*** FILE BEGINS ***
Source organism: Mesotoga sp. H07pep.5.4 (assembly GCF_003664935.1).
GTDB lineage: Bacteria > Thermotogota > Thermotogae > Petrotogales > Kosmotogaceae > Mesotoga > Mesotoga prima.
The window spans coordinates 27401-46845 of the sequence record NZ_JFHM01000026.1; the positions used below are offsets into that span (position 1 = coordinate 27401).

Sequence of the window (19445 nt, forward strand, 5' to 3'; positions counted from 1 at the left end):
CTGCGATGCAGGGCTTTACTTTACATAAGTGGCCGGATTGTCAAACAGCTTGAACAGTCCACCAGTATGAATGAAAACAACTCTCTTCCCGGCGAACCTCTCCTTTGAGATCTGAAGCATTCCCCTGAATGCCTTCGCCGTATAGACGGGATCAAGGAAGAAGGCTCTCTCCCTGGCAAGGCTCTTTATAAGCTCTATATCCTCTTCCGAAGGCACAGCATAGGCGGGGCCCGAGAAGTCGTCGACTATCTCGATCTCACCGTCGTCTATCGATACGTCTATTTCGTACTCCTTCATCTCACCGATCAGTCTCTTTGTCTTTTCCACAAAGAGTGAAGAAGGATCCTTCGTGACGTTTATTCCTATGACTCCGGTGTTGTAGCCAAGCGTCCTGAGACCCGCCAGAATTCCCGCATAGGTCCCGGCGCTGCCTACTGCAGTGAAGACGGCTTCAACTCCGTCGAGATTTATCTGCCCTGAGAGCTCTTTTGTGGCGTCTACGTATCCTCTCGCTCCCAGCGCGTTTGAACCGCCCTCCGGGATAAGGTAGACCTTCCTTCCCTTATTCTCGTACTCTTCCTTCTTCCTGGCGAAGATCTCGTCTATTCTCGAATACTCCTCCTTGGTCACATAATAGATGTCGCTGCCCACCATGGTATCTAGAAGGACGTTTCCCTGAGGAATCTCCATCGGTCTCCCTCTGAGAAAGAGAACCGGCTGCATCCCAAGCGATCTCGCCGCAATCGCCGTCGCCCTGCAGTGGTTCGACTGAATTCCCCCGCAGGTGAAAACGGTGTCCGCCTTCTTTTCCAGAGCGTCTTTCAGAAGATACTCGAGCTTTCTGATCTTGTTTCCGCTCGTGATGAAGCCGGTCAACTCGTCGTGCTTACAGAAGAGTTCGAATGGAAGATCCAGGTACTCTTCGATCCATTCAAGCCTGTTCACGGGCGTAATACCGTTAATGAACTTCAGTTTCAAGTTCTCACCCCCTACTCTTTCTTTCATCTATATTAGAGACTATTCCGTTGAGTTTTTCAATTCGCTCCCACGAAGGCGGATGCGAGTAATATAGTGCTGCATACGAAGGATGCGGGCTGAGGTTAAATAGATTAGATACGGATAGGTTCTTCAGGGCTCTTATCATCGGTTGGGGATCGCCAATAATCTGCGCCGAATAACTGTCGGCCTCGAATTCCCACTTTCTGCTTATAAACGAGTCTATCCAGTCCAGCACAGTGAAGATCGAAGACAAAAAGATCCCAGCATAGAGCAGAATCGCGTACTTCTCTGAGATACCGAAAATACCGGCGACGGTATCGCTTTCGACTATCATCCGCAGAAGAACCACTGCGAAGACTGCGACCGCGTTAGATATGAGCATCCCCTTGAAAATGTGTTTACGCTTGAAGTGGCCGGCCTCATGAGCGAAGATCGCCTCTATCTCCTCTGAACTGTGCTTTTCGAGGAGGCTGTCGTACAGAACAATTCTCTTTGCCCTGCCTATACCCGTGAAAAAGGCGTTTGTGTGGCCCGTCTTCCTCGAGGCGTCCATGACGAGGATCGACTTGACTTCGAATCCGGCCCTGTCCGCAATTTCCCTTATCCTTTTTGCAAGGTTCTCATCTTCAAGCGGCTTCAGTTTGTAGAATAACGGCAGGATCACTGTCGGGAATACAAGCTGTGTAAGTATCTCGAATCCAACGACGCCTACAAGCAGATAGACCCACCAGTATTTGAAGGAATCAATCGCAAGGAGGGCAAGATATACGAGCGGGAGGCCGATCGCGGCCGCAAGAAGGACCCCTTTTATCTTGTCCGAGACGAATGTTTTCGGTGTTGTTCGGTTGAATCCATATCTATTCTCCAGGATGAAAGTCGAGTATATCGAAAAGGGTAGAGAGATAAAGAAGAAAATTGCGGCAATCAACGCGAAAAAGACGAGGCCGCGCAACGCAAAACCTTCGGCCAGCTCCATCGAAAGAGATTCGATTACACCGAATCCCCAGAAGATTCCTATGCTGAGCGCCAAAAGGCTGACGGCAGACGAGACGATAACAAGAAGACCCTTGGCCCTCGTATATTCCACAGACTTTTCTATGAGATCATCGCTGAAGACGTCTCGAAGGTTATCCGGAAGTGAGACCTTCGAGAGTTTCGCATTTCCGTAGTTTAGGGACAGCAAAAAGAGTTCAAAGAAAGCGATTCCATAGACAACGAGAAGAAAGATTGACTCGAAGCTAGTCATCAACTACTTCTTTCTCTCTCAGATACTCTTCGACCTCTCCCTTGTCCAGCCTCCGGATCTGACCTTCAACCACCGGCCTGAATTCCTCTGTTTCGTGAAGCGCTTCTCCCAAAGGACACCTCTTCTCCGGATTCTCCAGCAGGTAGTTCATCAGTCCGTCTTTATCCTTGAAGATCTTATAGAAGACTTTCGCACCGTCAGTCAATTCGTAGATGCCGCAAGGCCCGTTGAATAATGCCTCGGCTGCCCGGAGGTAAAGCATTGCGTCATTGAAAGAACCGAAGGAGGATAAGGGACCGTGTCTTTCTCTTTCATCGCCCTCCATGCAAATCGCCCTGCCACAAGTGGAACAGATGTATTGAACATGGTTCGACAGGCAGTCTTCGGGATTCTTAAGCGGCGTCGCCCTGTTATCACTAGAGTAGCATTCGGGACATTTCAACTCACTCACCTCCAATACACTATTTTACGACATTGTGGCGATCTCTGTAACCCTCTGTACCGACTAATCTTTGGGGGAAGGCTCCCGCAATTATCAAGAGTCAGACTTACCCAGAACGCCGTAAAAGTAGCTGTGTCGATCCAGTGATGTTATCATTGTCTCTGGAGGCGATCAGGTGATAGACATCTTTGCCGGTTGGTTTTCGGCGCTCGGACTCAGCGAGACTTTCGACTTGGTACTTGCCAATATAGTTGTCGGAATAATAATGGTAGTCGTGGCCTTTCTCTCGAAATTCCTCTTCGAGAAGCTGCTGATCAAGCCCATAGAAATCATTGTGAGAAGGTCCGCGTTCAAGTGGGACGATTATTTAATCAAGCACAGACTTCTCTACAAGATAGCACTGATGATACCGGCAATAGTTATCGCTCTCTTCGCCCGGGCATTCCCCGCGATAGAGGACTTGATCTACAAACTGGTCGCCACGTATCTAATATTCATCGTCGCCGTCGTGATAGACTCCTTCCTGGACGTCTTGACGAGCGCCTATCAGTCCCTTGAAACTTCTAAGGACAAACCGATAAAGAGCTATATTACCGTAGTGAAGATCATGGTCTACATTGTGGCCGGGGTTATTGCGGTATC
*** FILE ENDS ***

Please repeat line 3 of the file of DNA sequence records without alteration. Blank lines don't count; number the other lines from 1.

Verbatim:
The window spans coordinates 27401-46845 of the sequence record NZ_JFHM01000026.1; the positions used below are offsets into that span (position 1 = coordinate 27401).